In the last chapter of Inhuman Bondage, Davis discusses the Civil War and the process of emancipation. Throughout the chapter, he talks in detail about the social and political battles during the war, and the feelings and emotions of each side as the war continued. Although I already knew that the American Civil War was the bloodiest American war to date, I did not fully realize the extent of this statement. Davis brings up the question, “Why was it that a democratic nation that prided itself on rational moderation, peace, common sense, expediency, and compromise became the scene of the world’s first “modern” war, pursued by the North until its armies achieved unconditional victory, totally crushing the South?” (page 300). Both sides of the war lost so many men, with the number of casualties over 600,000. Disease contributed heavily to these numbers, as they were overcrowded and had poor sanitation. Execution of prisoners of war was a surprising contributor to the death toll. I did not realized that both sides killed prisoners of war, like at Fort Pillow when the Confederate government massacred all of the black Union soldiers. Events like this show the deep-seated hatred on both sides of the war, and how either side was willing to take the next step in order to win.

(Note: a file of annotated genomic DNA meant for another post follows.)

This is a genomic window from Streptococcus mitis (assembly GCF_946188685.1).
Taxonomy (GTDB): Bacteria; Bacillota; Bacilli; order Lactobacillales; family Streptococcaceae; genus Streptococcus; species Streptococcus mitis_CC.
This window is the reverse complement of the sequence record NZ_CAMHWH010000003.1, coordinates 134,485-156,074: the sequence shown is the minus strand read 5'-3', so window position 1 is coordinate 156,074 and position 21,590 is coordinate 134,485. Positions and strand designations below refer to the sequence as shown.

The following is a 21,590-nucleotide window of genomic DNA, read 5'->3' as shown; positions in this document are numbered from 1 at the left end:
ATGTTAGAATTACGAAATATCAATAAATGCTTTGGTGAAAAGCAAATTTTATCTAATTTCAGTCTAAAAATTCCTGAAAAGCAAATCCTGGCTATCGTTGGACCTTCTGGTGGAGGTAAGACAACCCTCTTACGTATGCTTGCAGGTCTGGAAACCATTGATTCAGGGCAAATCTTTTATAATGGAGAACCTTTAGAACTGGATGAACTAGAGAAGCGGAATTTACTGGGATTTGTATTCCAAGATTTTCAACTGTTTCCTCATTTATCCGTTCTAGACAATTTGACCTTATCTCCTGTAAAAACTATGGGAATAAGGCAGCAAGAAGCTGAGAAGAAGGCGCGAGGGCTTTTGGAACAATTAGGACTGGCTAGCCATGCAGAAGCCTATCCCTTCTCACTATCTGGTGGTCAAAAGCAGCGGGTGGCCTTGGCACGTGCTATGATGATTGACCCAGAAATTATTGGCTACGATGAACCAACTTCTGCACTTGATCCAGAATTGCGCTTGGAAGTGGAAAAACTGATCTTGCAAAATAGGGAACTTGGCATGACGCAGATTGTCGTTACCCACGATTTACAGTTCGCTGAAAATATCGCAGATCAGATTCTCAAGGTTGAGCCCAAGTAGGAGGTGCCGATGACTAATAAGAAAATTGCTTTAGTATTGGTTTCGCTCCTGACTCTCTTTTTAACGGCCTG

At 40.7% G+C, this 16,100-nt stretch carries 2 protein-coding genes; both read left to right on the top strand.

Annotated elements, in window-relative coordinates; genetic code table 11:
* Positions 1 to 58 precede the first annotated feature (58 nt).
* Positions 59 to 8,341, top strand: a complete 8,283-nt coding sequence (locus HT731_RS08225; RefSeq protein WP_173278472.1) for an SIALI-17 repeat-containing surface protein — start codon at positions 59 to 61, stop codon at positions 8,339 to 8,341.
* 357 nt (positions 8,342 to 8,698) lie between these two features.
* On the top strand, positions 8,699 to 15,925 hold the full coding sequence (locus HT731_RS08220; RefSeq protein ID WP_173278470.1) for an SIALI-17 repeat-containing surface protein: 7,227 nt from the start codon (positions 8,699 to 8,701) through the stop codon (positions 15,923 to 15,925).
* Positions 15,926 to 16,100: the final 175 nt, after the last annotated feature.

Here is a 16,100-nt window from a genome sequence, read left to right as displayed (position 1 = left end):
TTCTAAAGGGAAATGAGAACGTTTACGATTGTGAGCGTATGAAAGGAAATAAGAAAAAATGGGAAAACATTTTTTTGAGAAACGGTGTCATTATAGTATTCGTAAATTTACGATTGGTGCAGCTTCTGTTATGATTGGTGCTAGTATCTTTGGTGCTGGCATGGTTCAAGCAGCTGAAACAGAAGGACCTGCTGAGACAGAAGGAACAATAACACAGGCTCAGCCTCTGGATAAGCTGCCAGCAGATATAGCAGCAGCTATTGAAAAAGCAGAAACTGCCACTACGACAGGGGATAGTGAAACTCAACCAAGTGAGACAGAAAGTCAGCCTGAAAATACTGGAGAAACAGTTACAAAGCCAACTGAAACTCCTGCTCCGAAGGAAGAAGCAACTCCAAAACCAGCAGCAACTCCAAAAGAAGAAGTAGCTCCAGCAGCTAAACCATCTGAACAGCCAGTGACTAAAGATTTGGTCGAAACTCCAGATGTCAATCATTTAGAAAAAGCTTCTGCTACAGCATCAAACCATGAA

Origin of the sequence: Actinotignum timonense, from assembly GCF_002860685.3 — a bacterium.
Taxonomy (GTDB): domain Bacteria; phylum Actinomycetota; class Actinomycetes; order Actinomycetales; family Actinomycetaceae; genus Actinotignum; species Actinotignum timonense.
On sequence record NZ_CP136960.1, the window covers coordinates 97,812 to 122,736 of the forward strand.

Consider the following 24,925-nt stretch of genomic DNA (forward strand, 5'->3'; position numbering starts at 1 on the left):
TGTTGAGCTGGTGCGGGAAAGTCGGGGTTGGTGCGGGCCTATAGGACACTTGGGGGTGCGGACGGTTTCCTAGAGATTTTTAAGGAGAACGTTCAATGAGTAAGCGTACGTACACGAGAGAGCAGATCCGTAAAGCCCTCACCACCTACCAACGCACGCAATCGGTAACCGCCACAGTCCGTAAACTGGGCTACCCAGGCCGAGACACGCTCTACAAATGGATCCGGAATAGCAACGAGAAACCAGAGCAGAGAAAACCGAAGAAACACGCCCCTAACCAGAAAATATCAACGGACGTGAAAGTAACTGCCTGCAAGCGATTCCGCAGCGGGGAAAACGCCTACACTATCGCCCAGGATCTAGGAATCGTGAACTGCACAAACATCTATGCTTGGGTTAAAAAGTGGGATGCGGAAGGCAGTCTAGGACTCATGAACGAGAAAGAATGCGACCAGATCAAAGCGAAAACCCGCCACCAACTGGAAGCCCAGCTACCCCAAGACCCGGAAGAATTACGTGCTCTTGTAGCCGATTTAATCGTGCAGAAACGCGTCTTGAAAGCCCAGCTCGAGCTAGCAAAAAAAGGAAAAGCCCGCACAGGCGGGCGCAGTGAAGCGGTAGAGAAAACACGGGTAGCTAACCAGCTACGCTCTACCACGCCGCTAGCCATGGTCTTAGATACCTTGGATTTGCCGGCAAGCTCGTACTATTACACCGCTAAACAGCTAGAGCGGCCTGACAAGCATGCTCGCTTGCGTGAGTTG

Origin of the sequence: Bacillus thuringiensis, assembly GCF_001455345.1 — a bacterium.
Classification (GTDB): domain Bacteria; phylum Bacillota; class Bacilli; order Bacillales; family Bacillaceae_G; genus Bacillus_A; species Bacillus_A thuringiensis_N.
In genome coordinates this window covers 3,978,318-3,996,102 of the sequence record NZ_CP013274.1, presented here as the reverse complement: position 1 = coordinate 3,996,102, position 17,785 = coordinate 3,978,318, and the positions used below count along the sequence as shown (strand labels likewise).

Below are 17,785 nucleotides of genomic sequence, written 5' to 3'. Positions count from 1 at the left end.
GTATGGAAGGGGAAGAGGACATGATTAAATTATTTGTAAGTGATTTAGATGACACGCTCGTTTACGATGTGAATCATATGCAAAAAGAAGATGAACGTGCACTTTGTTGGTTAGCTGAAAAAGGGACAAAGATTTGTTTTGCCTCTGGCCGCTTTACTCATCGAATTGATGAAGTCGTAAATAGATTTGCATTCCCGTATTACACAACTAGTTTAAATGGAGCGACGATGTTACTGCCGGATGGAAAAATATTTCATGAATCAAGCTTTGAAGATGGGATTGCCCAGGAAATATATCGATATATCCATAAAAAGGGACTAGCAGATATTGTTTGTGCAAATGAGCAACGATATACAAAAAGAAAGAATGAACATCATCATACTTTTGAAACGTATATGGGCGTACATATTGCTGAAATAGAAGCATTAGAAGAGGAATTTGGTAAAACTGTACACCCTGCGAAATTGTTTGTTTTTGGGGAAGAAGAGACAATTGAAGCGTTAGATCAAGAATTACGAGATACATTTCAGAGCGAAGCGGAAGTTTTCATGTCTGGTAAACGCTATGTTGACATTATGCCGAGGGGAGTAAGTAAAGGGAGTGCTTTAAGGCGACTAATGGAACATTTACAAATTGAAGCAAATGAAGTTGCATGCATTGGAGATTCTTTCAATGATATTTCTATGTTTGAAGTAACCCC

Davis further discusses this idea of doing anything to win when he addresses how both sides expanded government power during the war. Both sides installed a draft to increase their army’s numbers, and the Union also started issuing bonds, printed more money, and started taxing income.
We see the Civil War today as the war that freed the slaves, an almost necessary evil that killed hundreds of thousands but ended the system of slavery. Davis highlights how this war devastated the country through the hundreds of thousands of deaths and the devastation of the land and plantations in the South. Although we will never know if slavery would have or could have ended without a war, the American Civil War still stands to be the bloodiest event in American history. The last few sentences of this chapter and book wrap up the Civil War by reminding us that the Civil War is our past, and that sometimes if takes a struggle to have greater equality and justice in the world.